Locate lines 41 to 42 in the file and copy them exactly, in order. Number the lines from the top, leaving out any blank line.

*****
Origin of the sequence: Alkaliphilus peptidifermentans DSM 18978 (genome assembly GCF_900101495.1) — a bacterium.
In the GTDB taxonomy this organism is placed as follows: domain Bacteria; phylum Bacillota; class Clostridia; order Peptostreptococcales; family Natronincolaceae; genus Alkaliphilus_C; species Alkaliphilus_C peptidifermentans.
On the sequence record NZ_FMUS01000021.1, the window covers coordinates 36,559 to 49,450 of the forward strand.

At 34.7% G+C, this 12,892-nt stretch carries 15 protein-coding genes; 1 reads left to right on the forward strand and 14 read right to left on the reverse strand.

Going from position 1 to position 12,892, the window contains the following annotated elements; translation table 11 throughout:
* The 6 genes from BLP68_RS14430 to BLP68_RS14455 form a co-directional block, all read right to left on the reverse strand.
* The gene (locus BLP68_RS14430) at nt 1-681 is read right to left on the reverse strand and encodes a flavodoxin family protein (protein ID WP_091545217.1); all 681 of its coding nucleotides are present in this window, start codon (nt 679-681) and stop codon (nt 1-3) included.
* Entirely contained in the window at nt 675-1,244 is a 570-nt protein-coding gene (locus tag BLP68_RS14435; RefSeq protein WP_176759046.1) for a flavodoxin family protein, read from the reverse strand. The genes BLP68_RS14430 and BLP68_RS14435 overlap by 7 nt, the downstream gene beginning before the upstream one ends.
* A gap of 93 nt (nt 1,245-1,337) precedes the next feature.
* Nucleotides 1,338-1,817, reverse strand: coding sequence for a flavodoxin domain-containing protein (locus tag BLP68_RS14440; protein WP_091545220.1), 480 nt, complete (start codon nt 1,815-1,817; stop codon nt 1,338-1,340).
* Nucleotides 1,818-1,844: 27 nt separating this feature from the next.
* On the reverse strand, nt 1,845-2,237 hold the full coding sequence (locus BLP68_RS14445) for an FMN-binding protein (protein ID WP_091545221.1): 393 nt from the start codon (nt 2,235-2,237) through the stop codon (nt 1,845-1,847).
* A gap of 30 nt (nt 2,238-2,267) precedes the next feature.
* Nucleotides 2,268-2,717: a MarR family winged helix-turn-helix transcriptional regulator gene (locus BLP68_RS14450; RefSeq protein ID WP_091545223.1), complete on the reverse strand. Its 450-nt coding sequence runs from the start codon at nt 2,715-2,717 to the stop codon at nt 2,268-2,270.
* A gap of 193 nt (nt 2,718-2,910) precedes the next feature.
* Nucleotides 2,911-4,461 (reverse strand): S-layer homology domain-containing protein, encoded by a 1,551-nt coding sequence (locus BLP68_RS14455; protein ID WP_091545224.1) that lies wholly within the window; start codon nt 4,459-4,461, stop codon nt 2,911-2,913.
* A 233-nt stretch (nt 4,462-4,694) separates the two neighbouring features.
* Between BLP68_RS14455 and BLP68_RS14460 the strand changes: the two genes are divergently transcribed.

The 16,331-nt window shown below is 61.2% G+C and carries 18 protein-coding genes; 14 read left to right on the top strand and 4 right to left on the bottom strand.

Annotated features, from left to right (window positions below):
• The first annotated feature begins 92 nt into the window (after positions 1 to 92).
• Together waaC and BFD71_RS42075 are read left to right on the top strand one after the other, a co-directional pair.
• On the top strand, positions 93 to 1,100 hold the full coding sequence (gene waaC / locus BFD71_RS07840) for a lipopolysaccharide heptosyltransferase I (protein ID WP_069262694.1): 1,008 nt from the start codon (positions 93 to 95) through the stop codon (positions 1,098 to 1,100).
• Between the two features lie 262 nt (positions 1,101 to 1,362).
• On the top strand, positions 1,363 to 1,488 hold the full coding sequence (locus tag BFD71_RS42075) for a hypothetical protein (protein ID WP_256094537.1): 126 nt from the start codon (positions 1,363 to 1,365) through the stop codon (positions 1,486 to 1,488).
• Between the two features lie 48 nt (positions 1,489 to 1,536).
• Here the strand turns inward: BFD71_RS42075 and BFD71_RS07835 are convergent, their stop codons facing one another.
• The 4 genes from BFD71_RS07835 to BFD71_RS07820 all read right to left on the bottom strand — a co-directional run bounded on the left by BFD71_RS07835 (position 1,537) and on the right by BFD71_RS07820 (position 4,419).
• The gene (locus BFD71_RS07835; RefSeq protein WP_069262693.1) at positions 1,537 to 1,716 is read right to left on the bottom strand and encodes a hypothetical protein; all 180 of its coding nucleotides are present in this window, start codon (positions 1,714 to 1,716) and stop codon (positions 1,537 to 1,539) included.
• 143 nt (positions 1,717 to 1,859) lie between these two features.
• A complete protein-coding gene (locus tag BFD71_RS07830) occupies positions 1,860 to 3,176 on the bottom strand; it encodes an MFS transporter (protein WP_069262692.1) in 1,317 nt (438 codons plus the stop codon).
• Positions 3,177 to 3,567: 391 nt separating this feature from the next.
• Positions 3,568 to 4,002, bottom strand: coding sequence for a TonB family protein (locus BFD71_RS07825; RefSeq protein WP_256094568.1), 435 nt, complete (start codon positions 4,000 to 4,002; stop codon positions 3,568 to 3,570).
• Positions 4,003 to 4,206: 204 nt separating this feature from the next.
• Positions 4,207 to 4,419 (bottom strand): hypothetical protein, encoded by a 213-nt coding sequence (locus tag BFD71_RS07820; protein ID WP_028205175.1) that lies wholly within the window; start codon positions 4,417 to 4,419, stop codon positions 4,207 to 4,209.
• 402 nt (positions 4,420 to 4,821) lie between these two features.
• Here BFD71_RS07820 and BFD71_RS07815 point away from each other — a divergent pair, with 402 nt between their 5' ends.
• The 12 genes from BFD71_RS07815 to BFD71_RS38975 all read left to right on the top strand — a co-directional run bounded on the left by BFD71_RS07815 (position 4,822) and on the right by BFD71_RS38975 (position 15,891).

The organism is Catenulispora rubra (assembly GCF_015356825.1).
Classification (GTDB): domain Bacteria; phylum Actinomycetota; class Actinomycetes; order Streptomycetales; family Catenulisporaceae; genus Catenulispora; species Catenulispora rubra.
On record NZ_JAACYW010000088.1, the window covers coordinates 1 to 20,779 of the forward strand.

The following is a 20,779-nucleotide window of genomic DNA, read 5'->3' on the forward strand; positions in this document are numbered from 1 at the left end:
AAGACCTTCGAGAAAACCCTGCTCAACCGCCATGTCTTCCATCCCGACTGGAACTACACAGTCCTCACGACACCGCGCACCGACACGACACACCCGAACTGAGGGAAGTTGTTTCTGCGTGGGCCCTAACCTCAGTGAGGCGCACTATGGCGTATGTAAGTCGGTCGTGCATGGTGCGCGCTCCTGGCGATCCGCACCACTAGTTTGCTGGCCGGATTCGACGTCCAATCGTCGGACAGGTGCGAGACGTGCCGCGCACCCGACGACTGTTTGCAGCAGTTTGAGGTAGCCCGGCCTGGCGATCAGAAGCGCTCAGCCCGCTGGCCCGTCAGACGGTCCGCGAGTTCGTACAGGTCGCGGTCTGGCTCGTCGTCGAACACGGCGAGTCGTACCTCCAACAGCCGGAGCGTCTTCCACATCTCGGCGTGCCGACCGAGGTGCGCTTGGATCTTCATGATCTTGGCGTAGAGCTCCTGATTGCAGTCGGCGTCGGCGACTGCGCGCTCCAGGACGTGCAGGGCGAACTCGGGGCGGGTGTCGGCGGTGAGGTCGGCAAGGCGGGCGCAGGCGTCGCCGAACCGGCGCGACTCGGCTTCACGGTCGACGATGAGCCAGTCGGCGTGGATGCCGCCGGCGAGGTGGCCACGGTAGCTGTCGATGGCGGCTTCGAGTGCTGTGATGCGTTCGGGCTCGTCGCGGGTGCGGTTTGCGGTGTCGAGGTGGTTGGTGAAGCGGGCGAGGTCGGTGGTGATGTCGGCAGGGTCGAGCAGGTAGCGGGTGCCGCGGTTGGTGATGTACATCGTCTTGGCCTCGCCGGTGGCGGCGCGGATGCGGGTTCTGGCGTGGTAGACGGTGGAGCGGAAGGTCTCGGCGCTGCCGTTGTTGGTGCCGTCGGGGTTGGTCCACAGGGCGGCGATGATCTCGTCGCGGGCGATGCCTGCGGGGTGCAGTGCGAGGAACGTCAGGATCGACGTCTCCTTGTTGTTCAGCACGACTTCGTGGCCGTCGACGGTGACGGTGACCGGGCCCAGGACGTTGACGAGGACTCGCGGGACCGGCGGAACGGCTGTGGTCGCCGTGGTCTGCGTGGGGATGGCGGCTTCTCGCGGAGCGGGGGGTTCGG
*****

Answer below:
On record NZ_JAACYW010000088.1, the window covers coordinates 1 to 20,779 of the forward strand.

The following is a 20,779-nucleotide window of genomic DNA, read 5'->3' on the forward strand; positions in this document are numbered from 1 at the left end: